Dark side of the vroom.

Q: Dear Ace, My eyesight’s not as sharp as it once was, especially when driving at night. I can navigate the city roads, no problem, but put me out on the dark county highways—especially Route 29N and Route 250 Pantops—and watch out! Why doesn’t the County provide streetlights on these two major highways leading into the city? Who’s in charge of getting streetlights for highways like these?—Toonces

A: Now, now, Toonces, don’t try to pull a fast one on old Ace! Ace’s memory, if anything, is sharp and the “SNL” Renaissance of the late ’80s is just like yesterday to Ace. Yes, my friend, Ace remembers you and knows that you are a cat. Make that a cat with a bad driving record. So you can blame your bad driving on the County’s infrastructural failings all you want, but Ace knows the truth—paws, claws and a long, furry tail make driving off cliffs seem natural.

    Still, Ace feels your question is worthy. Looking into the matter, Ace was reacquainted with a little something known as “bumbling bureaucracy.” One would think that streetlighting would not be an uncommon subject among those charged with improving and maintaining our county’s highways and byways. Wrong. By inquiring about these newfangled “streetlights,” Ace may as well have been talkin’ Greek.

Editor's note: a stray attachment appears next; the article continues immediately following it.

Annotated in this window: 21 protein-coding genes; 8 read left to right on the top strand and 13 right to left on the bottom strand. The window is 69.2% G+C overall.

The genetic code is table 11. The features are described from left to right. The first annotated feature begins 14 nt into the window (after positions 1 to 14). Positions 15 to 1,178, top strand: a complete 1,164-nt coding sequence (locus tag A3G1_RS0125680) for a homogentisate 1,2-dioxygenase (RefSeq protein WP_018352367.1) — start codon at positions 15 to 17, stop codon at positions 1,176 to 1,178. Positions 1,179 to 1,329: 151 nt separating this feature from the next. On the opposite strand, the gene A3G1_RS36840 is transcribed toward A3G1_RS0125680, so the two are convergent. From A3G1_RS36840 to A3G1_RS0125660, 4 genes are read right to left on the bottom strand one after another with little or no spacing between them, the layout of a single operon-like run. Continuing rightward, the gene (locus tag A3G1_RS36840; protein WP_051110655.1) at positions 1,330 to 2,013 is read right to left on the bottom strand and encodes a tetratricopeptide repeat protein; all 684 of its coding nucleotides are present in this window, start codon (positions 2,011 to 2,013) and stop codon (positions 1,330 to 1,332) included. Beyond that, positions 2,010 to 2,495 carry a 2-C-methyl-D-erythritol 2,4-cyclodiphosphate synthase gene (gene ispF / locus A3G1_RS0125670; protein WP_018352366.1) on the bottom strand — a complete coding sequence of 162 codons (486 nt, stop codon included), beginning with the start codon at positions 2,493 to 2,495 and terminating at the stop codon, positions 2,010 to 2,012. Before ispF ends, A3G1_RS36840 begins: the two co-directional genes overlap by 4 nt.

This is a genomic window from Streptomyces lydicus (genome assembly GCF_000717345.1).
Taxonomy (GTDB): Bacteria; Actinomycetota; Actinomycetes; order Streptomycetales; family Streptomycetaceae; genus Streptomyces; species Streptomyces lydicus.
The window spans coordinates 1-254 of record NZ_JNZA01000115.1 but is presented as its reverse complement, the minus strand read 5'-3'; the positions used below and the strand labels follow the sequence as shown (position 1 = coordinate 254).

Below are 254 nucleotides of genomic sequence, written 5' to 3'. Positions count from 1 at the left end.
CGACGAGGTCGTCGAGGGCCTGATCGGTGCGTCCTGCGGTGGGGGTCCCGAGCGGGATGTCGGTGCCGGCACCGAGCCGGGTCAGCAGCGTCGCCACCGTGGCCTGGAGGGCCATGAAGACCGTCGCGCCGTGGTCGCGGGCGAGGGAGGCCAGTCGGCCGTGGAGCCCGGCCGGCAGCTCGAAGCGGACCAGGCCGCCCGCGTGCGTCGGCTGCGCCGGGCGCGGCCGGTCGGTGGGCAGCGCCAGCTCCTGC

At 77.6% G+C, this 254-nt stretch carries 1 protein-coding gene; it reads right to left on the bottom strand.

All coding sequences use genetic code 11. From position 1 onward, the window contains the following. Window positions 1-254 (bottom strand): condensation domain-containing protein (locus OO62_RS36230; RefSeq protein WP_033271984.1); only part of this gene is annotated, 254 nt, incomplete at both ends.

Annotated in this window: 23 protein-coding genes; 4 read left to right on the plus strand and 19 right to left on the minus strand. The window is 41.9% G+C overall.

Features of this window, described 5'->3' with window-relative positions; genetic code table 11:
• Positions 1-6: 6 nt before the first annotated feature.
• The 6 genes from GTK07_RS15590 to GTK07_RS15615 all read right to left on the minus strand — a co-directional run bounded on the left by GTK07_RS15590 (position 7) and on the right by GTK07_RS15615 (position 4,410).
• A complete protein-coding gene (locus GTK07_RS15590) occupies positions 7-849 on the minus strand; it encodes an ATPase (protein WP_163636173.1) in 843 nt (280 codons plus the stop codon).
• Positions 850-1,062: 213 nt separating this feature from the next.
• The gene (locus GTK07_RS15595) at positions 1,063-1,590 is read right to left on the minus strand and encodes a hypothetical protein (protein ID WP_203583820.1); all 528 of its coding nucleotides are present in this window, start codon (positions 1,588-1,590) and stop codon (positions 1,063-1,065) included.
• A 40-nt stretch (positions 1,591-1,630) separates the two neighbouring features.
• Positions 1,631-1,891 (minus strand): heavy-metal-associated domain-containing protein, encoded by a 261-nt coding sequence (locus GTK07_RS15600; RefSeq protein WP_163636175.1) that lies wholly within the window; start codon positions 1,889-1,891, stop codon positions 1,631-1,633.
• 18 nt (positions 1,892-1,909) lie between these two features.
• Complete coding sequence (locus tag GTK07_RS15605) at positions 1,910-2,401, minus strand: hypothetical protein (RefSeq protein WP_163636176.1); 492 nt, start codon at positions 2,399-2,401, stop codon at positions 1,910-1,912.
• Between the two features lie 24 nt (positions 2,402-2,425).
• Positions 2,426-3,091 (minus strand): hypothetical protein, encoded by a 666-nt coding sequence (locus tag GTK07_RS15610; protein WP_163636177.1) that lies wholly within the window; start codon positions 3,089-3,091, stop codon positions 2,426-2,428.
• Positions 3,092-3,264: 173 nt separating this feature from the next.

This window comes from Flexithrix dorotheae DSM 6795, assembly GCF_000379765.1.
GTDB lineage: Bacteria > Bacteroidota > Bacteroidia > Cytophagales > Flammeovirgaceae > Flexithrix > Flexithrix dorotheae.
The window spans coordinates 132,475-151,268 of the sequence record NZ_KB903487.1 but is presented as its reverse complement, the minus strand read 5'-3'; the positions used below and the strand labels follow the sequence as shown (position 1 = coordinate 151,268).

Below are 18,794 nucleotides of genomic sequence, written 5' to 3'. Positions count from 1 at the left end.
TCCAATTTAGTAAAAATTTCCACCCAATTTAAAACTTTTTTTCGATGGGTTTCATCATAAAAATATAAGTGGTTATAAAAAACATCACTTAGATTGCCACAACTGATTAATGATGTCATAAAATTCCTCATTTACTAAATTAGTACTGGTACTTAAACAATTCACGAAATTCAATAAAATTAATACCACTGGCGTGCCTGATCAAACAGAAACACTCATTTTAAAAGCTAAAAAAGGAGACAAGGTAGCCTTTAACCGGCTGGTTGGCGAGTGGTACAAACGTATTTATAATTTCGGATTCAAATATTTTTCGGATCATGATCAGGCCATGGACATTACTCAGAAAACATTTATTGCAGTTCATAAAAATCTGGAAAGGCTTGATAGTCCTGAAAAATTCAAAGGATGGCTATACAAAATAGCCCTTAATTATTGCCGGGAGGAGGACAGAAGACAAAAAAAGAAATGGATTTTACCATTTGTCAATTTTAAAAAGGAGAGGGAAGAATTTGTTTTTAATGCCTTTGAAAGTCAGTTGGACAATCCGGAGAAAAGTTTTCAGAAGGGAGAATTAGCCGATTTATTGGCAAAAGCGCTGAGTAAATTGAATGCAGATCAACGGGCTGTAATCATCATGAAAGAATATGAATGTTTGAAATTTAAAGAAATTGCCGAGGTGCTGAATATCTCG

Ace first called the Virginia Department of Transportation. VDOT immediately referred Ace to Juandiego Wade, Transportation Planner for Albemarle County. Ace phoned Wade, who immediately referred Ace back to Chuck Proctor, an engineer with VDOT.

   According to Proctor, VDOT does not call up Dominion Power and request streetlights “unless it’s considered a safety issue,” meaning that “there tend to be accidents” on the road at night. Apparently, routes 29 and 250 have not proven perilous enough for VDOT standards. The County handles all other streetlight concerns and requests, said Proctor.

   So, Ace called Wade back again, to share this information. After some hemming and hawing, Wade conceded that he would be the person to handle such concerns, but that since he took the job in 1991, he’s never had to process “that kind of complaint.”

   “I would be happy to do it,” Wade continued. “I’m thinking I’m the logical person…. If I get [that kind of request], I wouldn’t say, ‘No we don’t do that.’ I would take it, follow it through.”

   In short, if concerned citizens call Mr. Wade at 296-5823, ext. 3368 and request that lights be installed along these perilous routes into the city, then perhaps one day such lights shall illuminate the major arteries. Until that day, however, Ace has
just three words of advice: “Toonces, look out!!!!”

   (Crash, burn, bang.)

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